UBC political science professor Kathryn Harrison says the environment is a largely forgotten issue in federal election campaigns.

Election 2015: Climate change the biggest challenge the planet has faced

There has been little talk about the environment in this year's election campaign despite evidence showing many issues

There has been little talk about the environment in this year’s election campaign and that’s nothing new when it comes to federal politics, according to a UBC professor who studies climate change and politics.

And if historical election patterns continue, the environment will likely go largely unmentioned in this federal campaign despite the fact climate change is “the biggest environmental problem the world has ever faced,” according to UBC professor Kathryn Harrison.

“Historically the environment has not been very prominent in Canadian elections,” said Harrison, an expert in Canadian and environmental politics, global warming and climate change. “The leaders are all, at least on the surface, debating tweaks here and there to a business-as-usual economic strategy. But I think a much more fundamental challenge is looming large for Canada. We have one of the most greenhouse gas reliant economies in the world. Canadians live in big houses and drive big cars. And we rely on producing greenhouse gasses for export. We are potentially vulnerable in that regard in that as the countries we rely on to export our fossil fuels to get serious about climate change, they are not going to want what we are selling anymore.”

As climate change continues to loom, Harrison says the problem is the effects of climate change are still coming in terms of decades, not days, allowing the three major political parties to avoid talking about the issue. And for Mother Earth, it’s been that way through the history of Canadian politics. Only a few times in Canadian voting history has the environment been an issue at the forefront of the federal campaign and each time it coincided with a period of economic prosperity as well as major environmental incidents, said Harrison.

In the late 1960s, pollution issues and oil spills brought the environment to the fore while in the late 1980s, word of problems with the ozone layer were top of mind for Canadians. In 2008 climate change was briefly part of the conversation as was urban air pollution, before a recession brought people’s thoughts back to the economy.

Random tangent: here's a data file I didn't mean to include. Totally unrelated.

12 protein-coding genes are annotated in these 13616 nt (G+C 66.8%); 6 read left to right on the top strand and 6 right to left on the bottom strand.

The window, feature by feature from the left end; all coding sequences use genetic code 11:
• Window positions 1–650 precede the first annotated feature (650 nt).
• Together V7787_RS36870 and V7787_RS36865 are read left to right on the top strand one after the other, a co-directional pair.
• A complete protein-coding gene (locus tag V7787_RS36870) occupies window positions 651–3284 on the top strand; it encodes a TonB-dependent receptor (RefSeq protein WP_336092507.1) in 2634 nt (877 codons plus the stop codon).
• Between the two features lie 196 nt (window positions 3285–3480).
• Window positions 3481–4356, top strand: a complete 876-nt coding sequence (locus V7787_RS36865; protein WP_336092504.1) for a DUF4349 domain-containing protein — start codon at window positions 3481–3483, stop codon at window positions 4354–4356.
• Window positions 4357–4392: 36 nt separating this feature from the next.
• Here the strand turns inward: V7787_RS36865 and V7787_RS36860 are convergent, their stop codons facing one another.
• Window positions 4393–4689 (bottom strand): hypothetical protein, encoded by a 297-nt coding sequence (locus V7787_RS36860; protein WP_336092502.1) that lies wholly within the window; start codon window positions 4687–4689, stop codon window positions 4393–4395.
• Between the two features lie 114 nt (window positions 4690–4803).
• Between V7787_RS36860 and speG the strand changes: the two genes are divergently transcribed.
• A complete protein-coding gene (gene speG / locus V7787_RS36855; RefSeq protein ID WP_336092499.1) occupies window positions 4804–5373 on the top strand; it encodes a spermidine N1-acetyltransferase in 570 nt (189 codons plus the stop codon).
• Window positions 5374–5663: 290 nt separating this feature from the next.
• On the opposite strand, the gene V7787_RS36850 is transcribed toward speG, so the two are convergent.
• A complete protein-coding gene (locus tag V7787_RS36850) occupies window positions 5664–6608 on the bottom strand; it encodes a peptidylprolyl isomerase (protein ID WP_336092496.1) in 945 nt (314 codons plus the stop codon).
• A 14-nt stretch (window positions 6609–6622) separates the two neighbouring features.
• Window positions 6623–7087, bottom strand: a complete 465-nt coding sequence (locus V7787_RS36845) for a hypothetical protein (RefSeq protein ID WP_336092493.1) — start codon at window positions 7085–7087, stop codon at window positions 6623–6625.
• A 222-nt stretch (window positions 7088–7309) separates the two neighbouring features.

But as the world prepares for the largest ever conference on climate change coming up this fall—the COP 21 Sustainable Innovation Forum in Paris—you would think politicians would be trying to tackle the issue. But people listening to the three major party leaders haven’t heard it. And the one party with the environment as its main agenda—the Greens—are still considered fringe with the hope to maybe elect a handful of candidates.

“I think we have this chicken and egg problem because Canada is one of the country’s that needs to change the most,” said Harrison. “We need to make the most fundamental changes to our economy and our systems in order to address climate change. For 25 years politicians have said ‘don’t worry we can have it all, a healthy climate and a healthy economy are compatible.’ That’s true. But that doesn’t mean any economy is compatible with a healthy climate. And ours is not.”

Harrison said the complexity of the problem and the major changes needed to the Canadian economy to make an impact on climate change is keeping the parties from really sinking their teeth into the environmental issue.

“Voters have been led to believe this will be easy and as a result no politician in the middle of an election campaign wants to say ‘oh by the way we are going to make gasoline more expensive’,” said Harrison. “The Liberals and the NDP have promised more than the Conservatives. They have been speaking in code for those who are listening while not trying to alienate voters who have yet to grasp how fundamental the challenge for Canada is.”